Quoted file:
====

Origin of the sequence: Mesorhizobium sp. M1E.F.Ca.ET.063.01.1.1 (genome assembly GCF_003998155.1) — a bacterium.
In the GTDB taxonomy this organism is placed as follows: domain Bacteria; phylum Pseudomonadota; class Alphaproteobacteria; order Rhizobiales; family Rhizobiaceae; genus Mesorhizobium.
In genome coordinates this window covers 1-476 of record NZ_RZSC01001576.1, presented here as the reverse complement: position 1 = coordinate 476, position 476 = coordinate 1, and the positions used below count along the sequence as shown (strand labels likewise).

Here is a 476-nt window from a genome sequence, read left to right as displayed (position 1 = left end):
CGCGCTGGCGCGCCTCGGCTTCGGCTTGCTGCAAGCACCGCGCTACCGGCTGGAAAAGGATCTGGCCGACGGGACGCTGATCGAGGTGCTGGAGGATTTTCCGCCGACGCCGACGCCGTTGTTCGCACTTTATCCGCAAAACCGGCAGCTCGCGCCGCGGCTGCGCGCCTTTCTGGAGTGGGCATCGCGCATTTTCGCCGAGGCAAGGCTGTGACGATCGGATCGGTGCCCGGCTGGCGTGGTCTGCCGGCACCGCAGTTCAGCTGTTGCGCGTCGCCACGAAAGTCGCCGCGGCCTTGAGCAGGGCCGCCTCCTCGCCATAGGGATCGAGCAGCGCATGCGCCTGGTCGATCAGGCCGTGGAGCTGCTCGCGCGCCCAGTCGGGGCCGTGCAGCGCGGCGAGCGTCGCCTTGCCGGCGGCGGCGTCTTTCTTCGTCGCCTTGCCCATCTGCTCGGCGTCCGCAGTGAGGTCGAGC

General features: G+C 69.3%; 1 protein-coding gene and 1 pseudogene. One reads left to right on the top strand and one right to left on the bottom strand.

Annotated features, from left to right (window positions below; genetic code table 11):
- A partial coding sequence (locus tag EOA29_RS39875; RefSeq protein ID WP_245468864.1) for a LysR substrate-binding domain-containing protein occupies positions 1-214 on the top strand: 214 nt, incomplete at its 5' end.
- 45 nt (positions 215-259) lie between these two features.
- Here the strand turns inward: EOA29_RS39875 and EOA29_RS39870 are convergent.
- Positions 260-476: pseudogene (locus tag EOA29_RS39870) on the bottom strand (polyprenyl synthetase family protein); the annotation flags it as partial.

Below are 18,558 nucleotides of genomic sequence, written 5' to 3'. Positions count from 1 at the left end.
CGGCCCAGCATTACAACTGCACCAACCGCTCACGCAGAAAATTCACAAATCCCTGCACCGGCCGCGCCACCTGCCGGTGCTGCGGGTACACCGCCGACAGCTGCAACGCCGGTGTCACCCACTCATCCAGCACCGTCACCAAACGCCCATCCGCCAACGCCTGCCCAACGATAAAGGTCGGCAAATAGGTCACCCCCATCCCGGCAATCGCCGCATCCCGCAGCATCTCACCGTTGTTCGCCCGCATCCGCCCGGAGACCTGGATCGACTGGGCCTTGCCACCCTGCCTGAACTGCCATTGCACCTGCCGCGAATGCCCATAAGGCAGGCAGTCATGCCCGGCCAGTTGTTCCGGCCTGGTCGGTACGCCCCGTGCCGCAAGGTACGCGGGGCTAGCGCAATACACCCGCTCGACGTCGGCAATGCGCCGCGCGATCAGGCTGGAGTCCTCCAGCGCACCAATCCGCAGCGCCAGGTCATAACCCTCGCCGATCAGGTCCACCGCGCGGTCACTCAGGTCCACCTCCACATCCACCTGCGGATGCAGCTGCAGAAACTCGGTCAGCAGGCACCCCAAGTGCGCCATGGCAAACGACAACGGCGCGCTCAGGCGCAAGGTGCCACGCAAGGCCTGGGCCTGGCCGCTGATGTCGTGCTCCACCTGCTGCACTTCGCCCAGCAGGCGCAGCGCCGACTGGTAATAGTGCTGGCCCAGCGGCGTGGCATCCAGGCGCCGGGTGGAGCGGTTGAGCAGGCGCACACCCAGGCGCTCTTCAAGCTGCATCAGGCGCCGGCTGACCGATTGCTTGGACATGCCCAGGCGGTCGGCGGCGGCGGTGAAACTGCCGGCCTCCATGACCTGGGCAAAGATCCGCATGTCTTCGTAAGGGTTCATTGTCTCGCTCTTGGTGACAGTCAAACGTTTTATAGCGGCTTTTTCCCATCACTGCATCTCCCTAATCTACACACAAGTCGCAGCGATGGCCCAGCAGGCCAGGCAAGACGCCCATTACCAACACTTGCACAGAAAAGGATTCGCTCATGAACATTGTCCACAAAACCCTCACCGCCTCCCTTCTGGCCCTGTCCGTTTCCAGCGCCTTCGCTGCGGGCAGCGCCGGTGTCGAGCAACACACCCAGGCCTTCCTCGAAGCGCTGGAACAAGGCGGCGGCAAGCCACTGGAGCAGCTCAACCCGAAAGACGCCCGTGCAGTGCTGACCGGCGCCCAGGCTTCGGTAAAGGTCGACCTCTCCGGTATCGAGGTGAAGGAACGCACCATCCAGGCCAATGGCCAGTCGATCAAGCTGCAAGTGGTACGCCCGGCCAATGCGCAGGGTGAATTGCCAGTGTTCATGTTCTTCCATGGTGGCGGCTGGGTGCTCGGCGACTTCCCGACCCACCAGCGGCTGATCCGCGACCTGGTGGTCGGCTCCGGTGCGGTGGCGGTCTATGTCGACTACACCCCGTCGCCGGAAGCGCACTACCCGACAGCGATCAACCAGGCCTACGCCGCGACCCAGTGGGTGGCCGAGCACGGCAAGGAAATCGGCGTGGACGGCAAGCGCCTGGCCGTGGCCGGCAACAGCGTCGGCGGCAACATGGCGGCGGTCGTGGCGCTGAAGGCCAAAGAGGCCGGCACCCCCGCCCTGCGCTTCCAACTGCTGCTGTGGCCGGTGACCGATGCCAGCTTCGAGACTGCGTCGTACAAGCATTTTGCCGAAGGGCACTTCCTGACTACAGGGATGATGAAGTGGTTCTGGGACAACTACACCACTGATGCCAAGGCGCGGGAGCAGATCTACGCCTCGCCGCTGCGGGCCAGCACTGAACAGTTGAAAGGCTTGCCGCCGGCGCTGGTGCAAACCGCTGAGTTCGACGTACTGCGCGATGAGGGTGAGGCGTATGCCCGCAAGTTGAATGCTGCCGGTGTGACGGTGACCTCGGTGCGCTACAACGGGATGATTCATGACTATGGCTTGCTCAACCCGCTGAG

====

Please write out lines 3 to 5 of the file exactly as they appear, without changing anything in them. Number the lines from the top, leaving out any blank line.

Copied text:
In genome coordinates this window covers 1-476 of record NZ_RZSC01001576.1, presented here as the reverse complement: position 1 = coordinate 476, position 476 = coordinate 1, and the positions used below count along the sequence as shown (strand labels likewise).

Here is a 476-nt window from a genome sequence, read left to right as displayed (position 1 = left end):
CGCGCTGGCGCGCCTCGGCTTCGGCTTGCTGCAAGCACCGCGCTACCGGCTGGAAAAGGATCTGGCCGACGGGACGCTGATCGAGGTGCTGGAGGATTTTCCGCCGACGCCGACGCCGTTGTTCGCACTTTATCCGCAAAACCGGCAGCTCGCGCCGCGGCTGCGCGCCTTTCTGGAGTGGGCATCGCGCATTTTCGCCGAGGCAAGGCTGTGACGATCGGATCGGTGCCCGGCTGGCGTGGTCTGCCGGCACCGCAGTTCAGCTGTTGCGCGTCGCCACGAAAGTCGCCGCGGCCTTGAGCAGGGCCGCCTCCTCGCCATAGGGATCGAGCAGCGCATGCGCCTGGTCGATCAGGCCGTGGAGCTGCTCGCGCGCCCAGTCGGGGCCGTGCAGCGCGGCGAGCGTCGCCTTGCCGGCGGCGGCGTCTTTCTTCGTCGCCTTGCCCATCTGCTCGGCGTCCGCAGTGAGGTCGAGC